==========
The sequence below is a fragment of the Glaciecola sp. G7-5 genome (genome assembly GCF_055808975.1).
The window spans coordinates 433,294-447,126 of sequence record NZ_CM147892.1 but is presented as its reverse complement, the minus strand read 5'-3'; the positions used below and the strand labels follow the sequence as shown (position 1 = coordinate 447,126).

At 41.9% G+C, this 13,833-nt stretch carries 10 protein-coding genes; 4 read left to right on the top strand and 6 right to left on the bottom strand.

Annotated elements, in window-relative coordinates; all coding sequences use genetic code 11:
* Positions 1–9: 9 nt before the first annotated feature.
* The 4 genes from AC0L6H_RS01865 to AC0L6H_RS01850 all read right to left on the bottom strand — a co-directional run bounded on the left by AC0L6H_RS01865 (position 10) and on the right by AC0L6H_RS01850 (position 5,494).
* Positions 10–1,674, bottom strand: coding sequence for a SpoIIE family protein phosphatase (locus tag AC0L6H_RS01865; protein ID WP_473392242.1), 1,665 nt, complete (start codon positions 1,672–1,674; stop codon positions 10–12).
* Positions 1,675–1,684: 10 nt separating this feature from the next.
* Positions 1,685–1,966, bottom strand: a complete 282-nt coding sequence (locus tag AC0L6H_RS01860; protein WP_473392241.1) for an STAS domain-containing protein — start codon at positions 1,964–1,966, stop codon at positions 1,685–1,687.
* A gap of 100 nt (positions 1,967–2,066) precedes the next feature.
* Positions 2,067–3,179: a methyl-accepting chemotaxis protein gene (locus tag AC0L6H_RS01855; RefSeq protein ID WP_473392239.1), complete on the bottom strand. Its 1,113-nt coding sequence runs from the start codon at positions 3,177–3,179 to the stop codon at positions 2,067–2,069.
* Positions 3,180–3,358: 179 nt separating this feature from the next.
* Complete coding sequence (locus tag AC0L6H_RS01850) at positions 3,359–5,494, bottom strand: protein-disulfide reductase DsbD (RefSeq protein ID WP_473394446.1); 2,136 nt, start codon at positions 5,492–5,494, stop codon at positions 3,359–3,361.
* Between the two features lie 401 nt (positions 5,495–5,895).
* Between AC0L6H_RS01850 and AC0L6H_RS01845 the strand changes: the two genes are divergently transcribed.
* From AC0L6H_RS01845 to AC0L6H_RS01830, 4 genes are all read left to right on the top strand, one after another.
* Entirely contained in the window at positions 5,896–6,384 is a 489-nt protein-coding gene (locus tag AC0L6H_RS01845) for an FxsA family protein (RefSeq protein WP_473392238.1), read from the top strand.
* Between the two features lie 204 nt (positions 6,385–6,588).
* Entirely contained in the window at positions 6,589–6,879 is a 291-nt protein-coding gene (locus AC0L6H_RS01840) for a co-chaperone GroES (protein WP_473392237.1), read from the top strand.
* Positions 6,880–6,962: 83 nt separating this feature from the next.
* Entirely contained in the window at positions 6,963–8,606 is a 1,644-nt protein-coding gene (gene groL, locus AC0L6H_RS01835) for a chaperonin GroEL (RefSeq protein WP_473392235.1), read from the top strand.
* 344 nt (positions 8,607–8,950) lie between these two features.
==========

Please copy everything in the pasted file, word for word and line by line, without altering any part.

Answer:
The sequence below is a fragment of the Glaciecola sp. G7-5 genome (genome assembly GCF_055808975.1).
The window spans coordinates 433,294-447,126 of sequence record NZ_CM147892.1 but is presented as its reverse complement, the minus strand read 5'-3'; the positions used below and the strand labels follow the sequence as shown (position 1 = coordinate 447,126).

At 41.9% G+C, this 13,833-nt stretch carries 10 protein-coding genes; 4 read left to right on the top strand and 6 right to left on the bottom strand.

Annotated elements, in window-relative coordinates; all coding sequences use genetic code 11:
* Positions 1–9: 9 nt before the first annotated feature.
* The 4 genes from AC0L6H_RS01865 to AC0L6H_RS01850 all read right to left on the bottom strand — a co-directional run bounded on the left by AC0L6H_RS01865 (position 10) and on the right by AC0L6H_RS01850 (position 5,494).
* Positions 10–1,674, bottom strand: coding sequence for a SpoIIE family protein phosphatase (locus tag AC0L6H_RS01865; protein ID WP_473392242.1), 1,665 nt, complete (start codon positions 1,672–1,674; stop codon positions 10–12).
* Positions 1,675–1,684: 10 nt separating this feature from the next.
* Positions 1,685–1,966, bottom strand: a complete 282-nt coding sequence (locus tag AC0L6H_RS01860; protein WP_473392241.1) for an STAS domain-containing protein — start codon at positions 1,964–1,966, stop codon at positions 1,685–1,687.
* A gap of 100 nt (positions 1,967–2,066) precedes the next feature.
* Positions 2,067–3,179: a methyl-accepting chemotaxis protein gene (locus tag AC0L6H_RS01855; RefSeq protein ID WP_473392239.1), complete on the bottom strand. Its 1,113-nt coding sequence runs from the start codon at positions 3,177–3,179 to the stop codon at positions 2,067–2,069.
* Positions 3,180–3,358: 179 nt separating this feature from the next.
* Complete coding sequence (locus tag AC0L6H_RS01850) at positions 3,359–5,494, bottom strand: protein-disulfide reductase DsbD (RefSeq protein ID WP_473394446.1); 2,136 nt, start codon at positions 5,492–5,494, stop codon at positions 3,359–3,361.
* Between the two features lie 401 nt (positions 5,495–5,895).
* Between AC0L6H_RS01850 and AC0L6H_RS01845 the strand changes: the two genes are divergently transcribed.
* From AC0L6H_RS01845 to AC0L6H_RS01830, 4 genes are all read left to right on the top strand, one after another.
* Entirely contained in the window at positions 5,896–6,384 is a 489-nt protein-coding gene (locus tag AC0L6H_RS01845) for an FxsA family protein (RefSeq protein WP_473392238.1), read from the top strand.
* Between the two features lie 204 nt (positions 6,385–6,588).
* Entirely contained in the window at positions 6,589–6,879 is a 291-nt protein-coding gene (locus AC0L6H_RS01840) for a co-chaperone GroES (protein WP_473392237.1), read from the top strand.
* Positions 6,880–6,962: 83 nt separating this feature from the next.
* Entirely contained in the window at positions 6,963–8,606 is a 1,644-nt protein-coding gene (gene groL, locus AC0L6H_RS01835) for a chaperonin GroEL (RefSeq protein WP_473392235.1), read from the top strand.
* 344 nt (positions 8,607–8,950) lie between these two features.